• a controller configured to receive image data and to determine first drive signals for the modulation elements of the light source modulation layer based at least in part on the image data, the light source modulation layer emitting a first spatially varying light pattern in response to the first drive signals;
    • a phosphorescent plate interposed in an optical path between the light source modulation layer and the display modulation layer to receive the first spatially varying light pattern, the phosphorescent plate comprising one or more materials which emit a second spatially varying light pattern in response to receiving the first spatially varying light pattern, the second spatially varying light pattern having a spectral distribution different from that of the first spatially varying light pattern;
    • wherein the controller is configured to determine second drive signals for the modulation elements of the display modulation layer based at least in part on the image data and expected characteristics of the second spatially varying light pattern when received at the display modulation layer.

EEE2

A display according to EEE1 wherein the phosphorescent plate is contiguous with the display modulation layer.

EEE3

A display according to EEE1 wherein the phosphorescent plate is spaced apart from the display modulation layer by a distance less than or equal to five times a dimension of the modulation elements of the display modulation layer.

EEE4

A display according to any of EEE1 to 3 wherein the phosphorescent plate comprises a patterned plurality of regions, each region comprising a plurality of sub-regions and each sub-region comprising one or more materials which cause the sub-region to emit light having a unique spectral distribution relative to the other sub-regions within the same region in response to receiving light from the first spatially varying light pattern.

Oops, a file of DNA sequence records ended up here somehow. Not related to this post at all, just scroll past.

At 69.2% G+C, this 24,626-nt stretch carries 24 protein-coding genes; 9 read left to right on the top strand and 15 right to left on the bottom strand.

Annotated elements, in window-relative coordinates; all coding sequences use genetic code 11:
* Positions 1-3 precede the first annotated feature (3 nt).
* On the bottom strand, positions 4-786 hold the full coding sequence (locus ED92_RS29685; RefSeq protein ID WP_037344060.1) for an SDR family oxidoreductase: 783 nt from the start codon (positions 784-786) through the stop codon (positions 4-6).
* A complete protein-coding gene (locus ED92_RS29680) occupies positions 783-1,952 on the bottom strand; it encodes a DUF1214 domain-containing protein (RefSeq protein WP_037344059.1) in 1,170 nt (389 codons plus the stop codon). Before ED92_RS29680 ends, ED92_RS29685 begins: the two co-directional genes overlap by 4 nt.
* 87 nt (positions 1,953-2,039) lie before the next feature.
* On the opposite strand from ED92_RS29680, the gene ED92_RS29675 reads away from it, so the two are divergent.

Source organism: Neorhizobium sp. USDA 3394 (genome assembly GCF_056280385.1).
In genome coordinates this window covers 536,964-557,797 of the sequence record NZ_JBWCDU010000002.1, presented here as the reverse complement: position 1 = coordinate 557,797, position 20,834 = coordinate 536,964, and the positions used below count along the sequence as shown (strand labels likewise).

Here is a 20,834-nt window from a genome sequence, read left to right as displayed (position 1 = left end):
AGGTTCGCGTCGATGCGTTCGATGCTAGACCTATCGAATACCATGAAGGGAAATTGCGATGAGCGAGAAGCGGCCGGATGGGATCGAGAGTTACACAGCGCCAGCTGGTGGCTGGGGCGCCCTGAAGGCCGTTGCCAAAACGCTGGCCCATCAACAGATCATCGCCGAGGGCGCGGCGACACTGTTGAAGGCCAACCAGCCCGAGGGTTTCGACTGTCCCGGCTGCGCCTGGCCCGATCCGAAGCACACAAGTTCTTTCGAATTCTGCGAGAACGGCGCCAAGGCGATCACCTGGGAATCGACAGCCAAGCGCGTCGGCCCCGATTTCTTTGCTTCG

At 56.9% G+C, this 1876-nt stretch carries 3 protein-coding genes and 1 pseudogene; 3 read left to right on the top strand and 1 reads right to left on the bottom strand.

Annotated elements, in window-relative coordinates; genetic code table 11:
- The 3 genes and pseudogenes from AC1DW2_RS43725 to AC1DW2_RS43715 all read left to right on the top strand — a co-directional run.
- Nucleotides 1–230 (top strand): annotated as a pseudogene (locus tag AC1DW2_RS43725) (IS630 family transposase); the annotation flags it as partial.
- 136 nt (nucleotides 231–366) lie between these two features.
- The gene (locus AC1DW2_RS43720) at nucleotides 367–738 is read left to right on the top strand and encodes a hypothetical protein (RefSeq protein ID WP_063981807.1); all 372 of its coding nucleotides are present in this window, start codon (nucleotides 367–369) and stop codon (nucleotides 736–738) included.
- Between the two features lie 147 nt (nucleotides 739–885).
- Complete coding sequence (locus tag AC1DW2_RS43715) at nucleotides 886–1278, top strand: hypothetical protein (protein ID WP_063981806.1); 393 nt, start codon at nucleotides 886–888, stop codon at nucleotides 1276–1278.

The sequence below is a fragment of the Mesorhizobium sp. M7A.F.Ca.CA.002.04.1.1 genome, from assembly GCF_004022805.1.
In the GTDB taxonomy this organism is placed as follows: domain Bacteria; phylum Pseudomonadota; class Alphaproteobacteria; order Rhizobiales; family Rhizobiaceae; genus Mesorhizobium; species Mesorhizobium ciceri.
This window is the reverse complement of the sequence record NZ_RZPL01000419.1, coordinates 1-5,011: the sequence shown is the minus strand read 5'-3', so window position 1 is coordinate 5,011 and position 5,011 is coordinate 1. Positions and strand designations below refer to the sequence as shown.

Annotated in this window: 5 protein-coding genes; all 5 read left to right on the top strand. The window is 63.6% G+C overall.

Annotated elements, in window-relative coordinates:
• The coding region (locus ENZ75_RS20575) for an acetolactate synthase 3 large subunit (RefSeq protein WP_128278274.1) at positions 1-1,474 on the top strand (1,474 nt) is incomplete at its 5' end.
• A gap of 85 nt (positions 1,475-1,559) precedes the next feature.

EEE5

A display according to EEE4 wherein the plurality of sub-regions within each region comprise a red sub-region which emits light having a generally red central wavelength, a green sub-region which emits light having a generally green central wavelength and a blue sub-region which emits light having a generally blue central wavelength.

EEE6

A display according to EEE4 wherein the plurality of sub-regions within each region comprise a red sub-region which emits light having a central wavelength of about 575 nm (±5%) and having a full-width half-maximum (FWHM) spread in a range of 110 nm-130 nm, a green sub-region which emits light having a central wavelength of 540 nm (±5%) and having a FWHM spread in a range of 90 nm-110 nm and a blue sub-region which emits light having a central wavelength of about 450 nm (±5%) and having a FWHM spread in a range of 40 nm-60 nm.

EEE7

A display according to EEE4 wherein the plurality of sub-regions within each region comprise a red sub-region which emits light having a central wavelength of about 575 nm (±10%) and having a full-width half-maximum (FWHM) spread in a range of 110 nm-130 nm, a green sub-region which emits light having a central wavelength of 540 nm (±10%) and having a FWHM spread in a range of 90 nm-110 nm and a blue sub-region which emits light having a central wavelength of about 450 nm (±10%) and having a FWHM spread in a range of 40 nm-60 nm.

EEE8

A display according to any one of EEE4 to 7 wherein the light emitted from the plurality of sub-regions within each region is mixed when received at the display modulation layer to form a contribution to the second spatially varying light pattern received at the display modulation layer.

EEE9

A display according to any one of EEE4 to 8 wherein a resolution of the patterned plurality of regions is greater than or equal to the first resolution.

EEE10